special legal considerations1
Special Legal Considerations

If suspected child pornography or other possibly illegal material is found during your testing. IMMEDIATELY notify your supervisor. Management will then contact FDLE and coordinate with law enforcement.

special legal considerations2
Special Legal Considerations

So, be sure to follow all the documentation procedures, including:

  • Logs
  • Chain of custody
  • Photos
  • Physical Security
  • Procedures
  • Documentation
  • Physical Security
  • Erasure
  • Options for Inoperable Hard Drives
  • Environmental???
  • Licensing???
  • Other Media???
controls physical security1
Controls – Physical Security
  • Prior to being wiped – must limit access just as you would limit access to the data on the drive
  • After being wiped – just protecting against the theft of the value of the item(probably minimal at this point)

So they should be doing the data wipes in a timely manner to shorten the window where the computer could “disappear.”

controls erasure
Controls - Erasure
  • Destroy the Drive
    • Evidence?
    • Observe them doing it
  • Degauss the drive
    • Observe them doing it
    • Inspect the degausser
    • Test for effectiveness
  • Overwrite the drive
    • Observe them doing it
    • Inspect the software/version
    • Test the effectiveness
controls erasure1
Controls - Erasure

Is the auditee testing for effectiveness?

controls inoperative drives
Controls – Inoperative Drives

What do they do if the drive doesn’t work?

Just because they can’t get it to work doesn’t mean it is permanently broken or that the data is gone.

Physical destruction is always a good fallback.

controls environmental optional
Controls – Environmental (Optional)

How are they disposing of their e-waste? Most is somewhat toxic and should not be going to the landfill. They should have specific recycling contracts in place or agreements to donate used computers. Is there documentation to support that the equipment went where it was supposed to and didn’t just get trashed, or go home with employees?

controls licensing optional
Controls – Licensing (Optional)

Are surplus computers being reloaded with an OS before they go out the door?

Are these copies licensed?

Why are they installing these copies?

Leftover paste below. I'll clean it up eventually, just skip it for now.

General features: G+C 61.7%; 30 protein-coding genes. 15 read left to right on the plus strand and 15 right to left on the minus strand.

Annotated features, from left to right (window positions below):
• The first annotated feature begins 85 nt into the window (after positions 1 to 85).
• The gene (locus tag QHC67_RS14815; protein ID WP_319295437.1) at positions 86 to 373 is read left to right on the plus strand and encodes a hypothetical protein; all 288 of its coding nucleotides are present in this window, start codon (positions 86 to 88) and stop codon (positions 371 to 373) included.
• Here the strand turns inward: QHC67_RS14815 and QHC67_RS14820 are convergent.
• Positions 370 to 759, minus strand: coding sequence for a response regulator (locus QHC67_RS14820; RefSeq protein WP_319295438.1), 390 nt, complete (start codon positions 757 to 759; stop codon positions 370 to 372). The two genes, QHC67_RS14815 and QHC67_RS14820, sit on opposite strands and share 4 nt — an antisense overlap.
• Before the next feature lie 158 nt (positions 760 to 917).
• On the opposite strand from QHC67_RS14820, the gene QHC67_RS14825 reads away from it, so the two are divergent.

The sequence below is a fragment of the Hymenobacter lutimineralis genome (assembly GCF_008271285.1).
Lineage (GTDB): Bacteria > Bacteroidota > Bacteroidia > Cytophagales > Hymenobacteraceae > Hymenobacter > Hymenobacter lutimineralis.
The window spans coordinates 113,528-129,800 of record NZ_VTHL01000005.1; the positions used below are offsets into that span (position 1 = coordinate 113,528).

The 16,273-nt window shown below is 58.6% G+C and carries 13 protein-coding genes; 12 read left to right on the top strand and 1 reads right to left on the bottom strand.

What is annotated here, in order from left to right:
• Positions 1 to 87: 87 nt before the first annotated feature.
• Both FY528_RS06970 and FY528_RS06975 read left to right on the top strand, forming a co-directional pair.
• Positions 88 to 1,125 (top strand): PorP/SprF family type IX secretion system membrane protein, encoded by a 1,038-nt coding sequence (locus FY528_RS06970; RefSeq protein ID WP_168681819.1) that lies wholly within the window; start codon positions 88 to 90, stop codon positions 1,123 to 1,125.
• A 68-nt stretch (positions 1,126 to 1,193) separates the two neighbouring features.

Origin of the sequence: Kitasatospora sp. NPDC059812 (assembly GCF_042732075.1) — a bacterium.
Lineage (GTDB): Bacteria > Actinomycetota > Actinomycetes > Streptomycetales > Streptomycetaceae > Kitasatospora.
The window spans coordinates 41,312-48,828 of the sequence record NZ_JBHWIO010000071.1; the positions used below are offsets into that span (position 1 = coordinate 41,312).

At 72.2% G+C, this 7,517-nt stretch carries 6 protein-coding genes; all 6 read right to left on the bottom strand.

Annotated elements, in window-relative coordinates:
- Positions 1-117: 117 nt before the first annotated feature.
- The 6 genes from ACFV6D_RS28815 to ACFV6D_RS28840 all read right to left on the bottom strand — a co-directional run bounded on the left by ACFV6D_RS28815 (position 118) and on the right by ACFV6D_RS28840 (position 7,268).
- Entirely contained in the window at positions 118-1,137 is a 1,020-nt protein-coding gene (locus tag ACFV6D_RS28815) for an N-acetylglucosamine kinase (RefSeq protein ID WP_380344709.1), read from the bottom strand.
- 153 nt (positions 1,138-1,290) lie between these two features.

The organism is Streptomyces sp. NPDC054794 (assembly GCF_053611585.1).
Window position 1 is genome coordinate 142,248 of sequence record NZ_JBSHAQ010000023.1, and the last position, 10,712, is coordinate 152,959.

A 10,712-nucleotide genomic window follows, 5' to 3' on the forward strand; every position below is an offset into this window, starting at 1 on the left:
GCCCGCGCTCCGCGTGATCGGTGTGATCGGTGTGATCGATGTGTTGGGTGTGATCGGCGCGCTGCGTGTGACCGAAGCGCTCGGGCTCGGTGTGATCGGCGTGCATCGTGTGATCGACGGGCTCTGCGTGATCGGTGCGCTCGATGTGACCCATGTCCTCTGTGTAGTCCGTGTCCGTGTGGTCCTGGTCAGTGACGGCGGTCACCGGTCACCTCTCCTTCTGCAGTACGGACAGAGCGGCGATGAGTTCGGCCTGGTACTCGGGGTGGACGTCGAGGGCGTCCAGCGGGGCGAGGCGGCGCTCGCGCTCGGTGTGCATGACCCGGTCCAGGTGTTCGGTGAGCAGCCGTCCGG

controls other media optional
Controls – Other Media (Optional)
  • Is the auditee aware of the risks?
  • Have they put procedures in place?
  • Is the copier a rental?
  • Can they access the hard drive?
  • Could we?
  • Is the hardware proprietary?
  • Is it connected to the Internet to call home?
  • Is the only security, security by obscurity?
  • This is probably one of the next can of worms.
testing population
Testing - Population

Ideally (yeah right) they’ve kept all the hardware that they’ve designated as surplus and wiped during your audit period and they’ve got it well-organized in a nice clean, air-conditioned room. If so, pull a sample from the list they give you and have fun.

testing population1
Testing - Population

Worst cast (pretty likely) is that surplus goes out the door pretty quickly. This leaves you a very limited window to test from. Unfortunately you may have to have them specifically hold items for you to test, which does increase the risk that your test items are not representative of the procedures they follow under normal circumstances. WORK WITH YOUR ATL AND SUPERVISOR TO COME UP WITH THE BEST SAMPLING METHODOLOGY FOR YOUR CIRCUMSTANCES.


If they physically destroy the drives, beyond observations, there is nothing we need to do to test the effectiveness of their erasure procedure. This makes our life easy, so we like this.


If they degauss, we will need to hook up the drives to our testing apparatus, BUT, most likely, if the degauss worked, the chips that control the drive were also damaged and the drive itself is now inoperable, and it won’t function, so we won’t be able to test beyond hooking it up to see if it works. If the drive does work, proceed with testing to see if any data can be recovered. It is possible that the degauss removed the data successfully, but that the drive still functions.

testing caveat1
Testing - Caveat

A write blocker is a handy device to make sure you don’t write to the drive while accessing it. We use one by Tableau


Last multi-agency surplus audit was in 08.

  • Agency for Workforce Innovation (AWI)
  • Department of Agriculture and Consumer Services (DACS)
  • Department of Health (DOH)
  • Fish and Wildlife Conservation Commission (FWCC)
  • Office of State Courts Administrator (OSCA)

reporting drives not erased
Reporting – Drives Not Erased

During our audit, we noted instances where computer hard drives in some surplus computers were not completely erased. We found some entity-specific IT security system data on some hard drives. Such data is identified in the Florida Statutes as being confidential. In response to audit inquiry, management of the applicable entities stated that the hard drives in question were not completely erased because of either human error or issues with the erasure tools that were employed. We are not disclosing additional specific details of these matters in this report to avoid the possibility of compromising confidential entity information. However, we have notified appropriate entity management of the specific matters. Due to the confidential nature of these findings, we have requested that the selected State entities not provide a written response to this finding and, accordingly, no response to this finding is included in this report.

Details will be Confidential